Academic differences in the USA (because it’s not called “study” abroad for nothing)

By Elizabeth Pace (Chemistry, University of Illinois at Urbana-Champaign, USA)

So now that I’m officially half-way through my exchange and no longer in the midst of the panic and stress of final exams I thought it would be a good time to take a step back and talk about the actual “study” part of studying abroad. As I was told numerous times before I left, the American system is very different to the UK system in that it is “continuous assessment”. This means that, instead of having just having one exam, or one essay and one exam at the end of each semester determining your grade you are graded on everything from 10-question homeworks, to hour long midterms, to surprise quizzes at the start of class, and it all adds up so that, come the end of the semester, your final exam only contributes about 30% of your overall grade. Going into my year abroad I didn’t think it would be too hard to adapt to this system, after all, I’d handled weekly homeworks and the occasional in-class test back in my school days so how different could the American system be?!

Well quite a bit as it turns out…

Once again, my good friend Rhiannon has beaten me to it and already written a blog about the various pros and cons of studying chemistry at Illinois and to be honest she’s got my feelings on the subject pretty spot on, take a look:

So in order to avoid me writing essentially a rehash of her blog I called in the help of some of my fellow exchange students here at Illinois to give me some insight into the academic differences, not just between America and the UK but also between America and Australia, America and Ireland and even America and Belgium. They study a wide range of subjects from Psychology to Engineering, Physics, Business and Law and here’s what they had to say:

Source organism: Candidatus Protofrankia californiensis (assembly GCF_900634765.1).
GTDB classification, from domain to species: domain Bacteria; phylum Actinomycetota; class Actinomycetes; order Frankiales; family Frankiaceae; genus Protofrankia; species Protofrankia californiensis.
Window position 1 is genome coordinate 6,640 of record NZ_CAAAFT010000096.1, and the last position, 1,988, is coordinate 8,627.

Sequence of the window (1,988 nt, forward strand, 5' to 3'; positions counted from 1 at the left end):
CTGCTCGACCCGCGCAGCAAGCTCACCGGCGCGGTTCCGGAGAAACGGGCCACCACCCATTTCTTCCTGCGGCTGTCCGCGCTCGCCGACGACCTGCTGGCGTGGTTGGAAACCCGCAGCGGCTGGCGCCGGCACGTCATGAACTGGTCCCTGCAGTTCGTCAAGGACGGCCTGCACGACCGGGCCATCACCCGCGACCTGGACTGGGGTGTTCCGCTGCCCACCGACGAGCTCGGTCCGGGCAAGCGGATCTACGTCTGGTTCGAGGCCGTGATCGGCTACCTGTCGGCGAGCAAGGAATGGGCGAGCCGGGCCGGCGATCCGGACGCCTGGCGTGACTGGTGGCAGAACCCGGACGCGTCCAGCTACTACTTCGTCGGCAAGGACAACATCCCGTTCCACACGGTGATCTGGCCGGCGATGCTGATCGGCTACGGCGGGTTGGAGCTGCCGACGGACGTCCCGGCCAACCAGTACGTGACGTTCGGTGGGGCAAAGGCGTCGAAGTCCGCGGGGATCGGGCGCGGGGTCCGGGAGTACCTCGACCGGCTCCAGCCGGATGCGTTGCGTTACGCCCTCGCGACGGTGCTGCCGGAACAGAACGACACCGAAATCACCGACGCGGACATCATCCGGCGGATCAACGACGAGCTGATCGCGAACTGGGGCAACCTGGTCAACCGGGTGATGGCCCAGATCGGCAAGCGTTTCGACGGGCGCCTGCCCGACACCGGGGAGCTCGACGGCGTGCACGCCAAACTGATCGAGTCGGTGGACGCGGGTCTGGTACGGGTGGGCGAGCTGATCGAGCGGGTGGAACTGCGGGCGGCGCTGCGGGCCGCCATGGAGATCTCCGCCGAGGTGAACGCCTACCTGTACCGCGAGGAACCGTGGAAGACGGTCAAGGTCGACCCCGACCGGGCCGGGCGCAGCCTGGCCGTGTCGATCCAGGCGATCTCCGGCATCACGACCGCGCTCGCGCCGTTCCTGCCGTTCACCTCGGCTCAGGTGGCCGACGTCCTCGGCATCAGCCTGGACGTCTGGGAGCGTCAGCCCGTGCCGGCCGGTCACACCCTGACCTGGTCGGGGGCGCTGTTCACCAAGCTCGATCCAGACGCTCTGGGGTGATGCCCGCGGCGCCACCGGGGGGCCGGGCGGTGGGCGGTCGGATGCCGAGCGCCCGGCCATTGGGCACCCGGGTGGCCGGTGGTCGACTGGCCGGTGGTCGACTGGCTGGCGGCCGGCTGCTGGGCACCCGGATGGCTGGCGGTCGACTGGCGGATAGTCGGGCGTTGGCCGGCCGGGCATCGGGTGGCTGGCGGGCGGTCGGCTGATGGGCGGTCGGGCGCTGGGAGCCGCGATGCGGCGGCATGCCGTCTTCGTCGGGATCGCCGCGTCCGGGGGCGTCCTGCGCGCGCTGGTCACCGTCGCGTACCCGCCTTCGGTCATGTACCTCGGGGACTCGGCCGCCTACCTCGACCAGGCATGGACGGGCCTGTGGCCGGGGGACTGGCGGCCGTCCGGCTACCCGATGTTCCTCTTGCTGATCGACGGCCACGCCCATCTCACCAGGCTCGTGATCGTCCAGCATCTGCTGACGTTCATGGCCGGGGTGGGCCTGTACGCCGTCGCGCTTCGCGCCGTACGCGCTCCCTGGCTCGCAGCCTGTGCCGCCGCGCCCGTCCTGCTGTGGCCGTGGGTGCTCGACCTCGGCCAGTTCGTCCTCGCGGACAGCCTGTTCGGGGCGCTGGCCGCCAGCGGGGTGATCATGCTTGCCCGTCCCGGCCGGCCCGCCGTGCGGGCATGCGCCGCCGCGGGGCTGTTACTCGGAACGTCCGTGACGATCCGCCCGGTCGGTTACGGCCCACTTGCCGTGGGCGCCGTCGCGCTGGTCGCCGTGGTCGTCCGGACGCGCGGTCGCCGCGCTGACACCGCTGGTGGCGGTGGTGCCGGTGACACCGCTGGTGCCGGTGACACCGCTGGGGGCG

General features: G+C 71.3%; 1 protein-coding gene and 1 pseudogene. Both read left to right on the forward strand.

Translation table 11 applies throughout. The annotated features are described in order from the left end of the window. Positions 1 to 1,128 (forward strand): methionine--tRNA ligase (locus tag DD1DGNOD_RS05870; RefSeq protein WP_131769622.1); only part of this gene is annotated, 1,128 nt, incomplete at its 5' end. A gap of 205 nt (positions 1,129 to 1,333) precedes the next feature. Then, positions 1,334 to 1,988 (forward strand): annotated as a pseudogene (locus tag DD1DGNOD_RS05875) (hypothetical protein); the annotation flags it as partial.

“A lot of my subjects here took attendance and that counted towards your grade which I didn’t like. Also, there are a lot more multiple choice exams here which is bliss but it means you can’t fudge answers and you actually have to study” – Emily (Biology, York, UK)

12373305_10153096843400518_6299976276735224674_n“Lectures here aren’t recorded like they are at home, which I think is much more useful when it comes to revising rather than just having to read off lecture slides. And I agree with Emily, attendance points suck!” – Maddi (Psychology, Adelaide, Australia)


“I study Law, which in America is only offered as a graduate course so everyone who takes it means serious business. They arrive early to every lecture, do the readings for every class and actively answer questions. Back home, no one tends to talk in class unless they’re forced to. Also, while everyone doing undergrad courses was continuously assessed it’s not the same for the graduate courses meaning I ended up having 100% exams at the end of the semester.” – Eddy (Law, Sydney, Australia)

12391328_10208472784157123_3982407060343363985_n“Engineering is hardcore out here in comparison. While the content isn’t any harder, it’s more work because there is graded homework all the time. The classes here do tend to be more in-depth but I prefer it because it feels like I’m learning a lot more (who knew?) and there’s less hoops to jump through. Being able to swap and change modules, switch majors and minors or even transfer to a different university halfway through your degree is pretty sweet I think, instead of being stuck with the degree you chose when you were 17 like at home. UIUC is definitely more intense, not just for engineering though, people actually study. All the time. There’s so many study spaces everywhere, and they’re usually occupied. I’ve never seen anything like it in the UK, apart from around exam time.” – Lois (Mechanical Engineering, Birmingham, UK)


12313975_1167478873271630_8044091738663304553_n“I agree with most of what Lois said when it comes to studying engineering in Ireland. Here you get a lot more choice on what classes you do whereas at home most of your modules are core modules and you usually only get one or two optional ones.” – Niall (Electronic Engineering, Dublin, Ireland)

12373361_10156275073965065_2531326148175050858_n“This is similar to Physics. I feel I have to actively learn a lot more due to weekly homeworks in which you need 90% for an A. The content probably isn’t that much easier, but you get more help from the professors and teaching assistants in office hours to understand it. Also finals week is pretty ridiculous because there’s not really any time off to study (classes officially end on the Wednesday and exams officially start on the Friday). You have to learn a whole semester’s worth of content for four modules in one weekend, or even one day if you’re unlucky, but as a result the exams are a lot easier and some of mine were even open book.” – Angus (Physics, Lancaster, UK)